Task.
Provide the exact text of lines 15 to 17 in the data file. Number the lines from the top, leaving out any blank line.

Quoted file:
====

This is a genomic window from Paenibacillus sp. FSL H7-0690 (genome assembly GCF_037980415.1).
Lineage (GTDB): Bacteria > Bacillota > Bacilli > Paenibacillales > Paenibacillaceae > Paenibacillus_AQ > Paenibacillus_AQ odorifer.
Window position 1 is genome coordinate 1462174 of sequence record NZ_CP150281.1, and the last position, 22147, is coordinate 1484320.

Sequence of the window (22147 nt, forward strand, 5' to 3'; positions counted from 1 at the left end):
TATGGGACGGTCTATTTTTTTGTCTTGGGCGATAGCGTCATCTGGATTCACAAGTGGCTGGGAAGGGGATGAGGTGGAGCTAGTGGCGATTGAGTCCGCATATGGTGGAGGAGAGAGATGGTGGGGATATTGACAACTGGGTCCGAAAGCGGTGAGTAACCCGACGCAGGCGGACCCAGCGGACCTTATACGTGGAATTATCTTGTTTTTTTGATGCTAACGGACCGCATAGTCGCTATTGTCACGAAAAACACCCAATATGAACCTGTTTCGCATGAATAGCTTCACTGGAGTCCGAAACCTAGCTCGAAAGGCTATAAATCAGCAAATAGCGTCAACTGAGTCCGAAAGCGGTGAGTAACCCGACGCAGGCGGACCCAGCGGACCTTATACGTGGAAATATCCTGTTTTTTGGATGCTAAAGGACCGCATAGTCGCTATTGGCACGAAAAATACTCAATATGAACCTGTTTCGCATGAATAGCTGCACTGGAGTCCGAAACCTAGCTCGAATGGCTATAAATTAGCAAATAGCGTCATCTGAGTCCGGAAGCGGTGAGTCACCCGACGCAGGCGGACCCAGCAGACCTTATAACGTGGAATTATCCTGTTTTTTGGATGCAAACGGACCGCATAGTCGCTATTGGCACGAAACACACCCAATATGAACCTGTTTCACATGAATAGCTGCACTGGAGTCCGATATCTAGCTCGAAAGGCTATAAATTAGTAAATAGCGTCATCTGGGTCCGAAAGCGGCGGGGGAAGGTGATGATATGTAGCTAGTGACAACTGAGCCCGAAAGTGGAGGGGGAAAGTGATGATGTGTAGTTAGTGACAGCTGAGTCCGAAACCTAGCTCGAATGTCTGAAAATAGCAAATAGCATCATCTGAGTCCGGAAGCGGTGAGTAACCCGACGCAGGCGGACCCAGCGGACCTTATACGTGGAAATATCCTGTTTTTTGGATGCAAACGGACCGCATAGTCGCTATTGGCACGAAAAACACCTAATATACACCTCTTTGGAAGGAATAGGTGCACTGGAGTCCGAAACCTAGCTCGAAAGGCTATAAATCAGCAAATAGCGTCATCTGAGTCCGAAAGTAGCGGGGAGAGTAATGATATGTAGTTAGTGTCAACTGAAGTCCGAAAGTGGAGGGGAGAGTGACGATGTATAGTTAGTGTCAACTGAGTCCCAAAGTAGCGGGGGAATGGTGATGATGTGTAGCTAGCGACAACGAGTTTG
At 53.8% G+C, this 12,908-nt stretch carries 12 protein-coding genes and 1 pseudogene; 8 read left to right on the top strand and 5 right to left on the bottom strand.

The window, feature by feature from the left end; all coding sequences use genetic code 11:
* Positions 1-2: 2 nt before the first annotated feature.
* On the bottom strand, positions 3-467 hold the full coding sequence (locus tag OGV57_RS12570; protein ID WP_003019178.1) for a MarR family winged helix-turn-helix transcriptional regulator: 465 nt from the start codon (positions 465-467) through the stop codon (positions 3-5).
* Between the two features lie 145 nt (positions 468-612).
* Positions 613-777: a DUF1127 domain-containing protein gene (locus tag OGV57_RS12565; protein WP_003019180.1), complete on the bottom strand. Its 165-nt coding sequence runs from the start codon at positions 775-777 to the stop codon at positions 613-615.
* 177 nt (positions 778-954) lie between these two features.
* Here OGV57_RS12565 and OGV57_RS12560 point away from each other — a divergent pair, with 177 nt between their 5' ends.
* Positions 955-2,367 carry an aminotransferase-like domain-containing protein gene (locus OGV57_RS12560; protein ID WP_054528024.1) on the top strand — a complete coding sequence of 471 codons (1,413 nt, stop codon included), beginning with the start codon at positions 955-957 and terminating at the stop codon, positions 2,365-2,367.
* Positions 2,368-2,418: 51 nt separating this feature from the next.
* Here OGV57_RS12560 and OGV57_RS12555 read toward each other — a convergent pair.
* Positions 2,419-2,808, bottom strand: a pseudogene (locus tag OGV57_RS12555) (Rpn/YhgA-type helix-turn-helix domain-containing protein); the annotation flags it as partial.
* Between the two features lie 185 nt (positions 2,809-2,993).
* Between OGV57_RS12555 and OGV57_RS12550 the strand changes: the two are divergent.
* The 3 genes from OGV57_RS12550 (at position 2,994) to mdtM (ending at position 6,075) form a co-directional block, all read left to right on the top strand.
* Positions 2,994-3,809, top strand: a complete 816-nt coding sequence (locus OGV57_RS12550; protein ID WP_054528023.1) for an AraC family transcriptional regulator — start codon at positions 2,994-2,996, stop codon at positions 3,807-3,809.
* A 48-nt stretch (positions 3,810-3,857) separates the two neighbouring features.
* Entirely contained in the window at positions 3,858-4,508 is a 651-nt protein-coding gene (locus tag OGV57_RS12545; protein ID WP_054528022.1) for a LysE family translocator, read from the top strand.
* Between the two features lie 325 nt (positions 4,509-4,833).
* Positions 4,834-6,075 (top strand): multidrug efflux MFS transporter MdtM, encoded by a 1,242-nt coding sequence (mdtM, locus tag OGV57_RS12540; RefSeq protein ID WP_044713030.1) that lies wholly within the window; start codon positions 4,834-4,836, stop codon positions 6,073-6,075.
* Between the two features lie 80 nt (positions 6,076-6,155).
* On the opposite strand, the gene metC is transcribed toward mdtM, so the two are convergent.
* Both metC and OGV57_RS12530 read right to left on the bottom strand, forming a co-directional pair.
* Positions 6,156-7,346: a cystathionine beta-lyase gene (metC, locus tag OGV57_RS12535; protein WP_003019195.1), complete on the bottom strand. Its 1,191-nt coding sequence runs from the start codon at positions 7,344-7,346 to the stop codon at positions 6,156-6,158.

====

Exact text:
* Positions 2,368-2,418: 51 nt separating this feature from the next.
* Here OGV57_RS12560 and OGV57_RS12555 read toward each other — a convergent pair.
* Positions 2,419-2,808, bottom strand: a pseudogene (locus tag OGV57_RS12555) (Rpn/YhgA-type helix-turn-helix domain-containing protein); the annotation flags it as partial.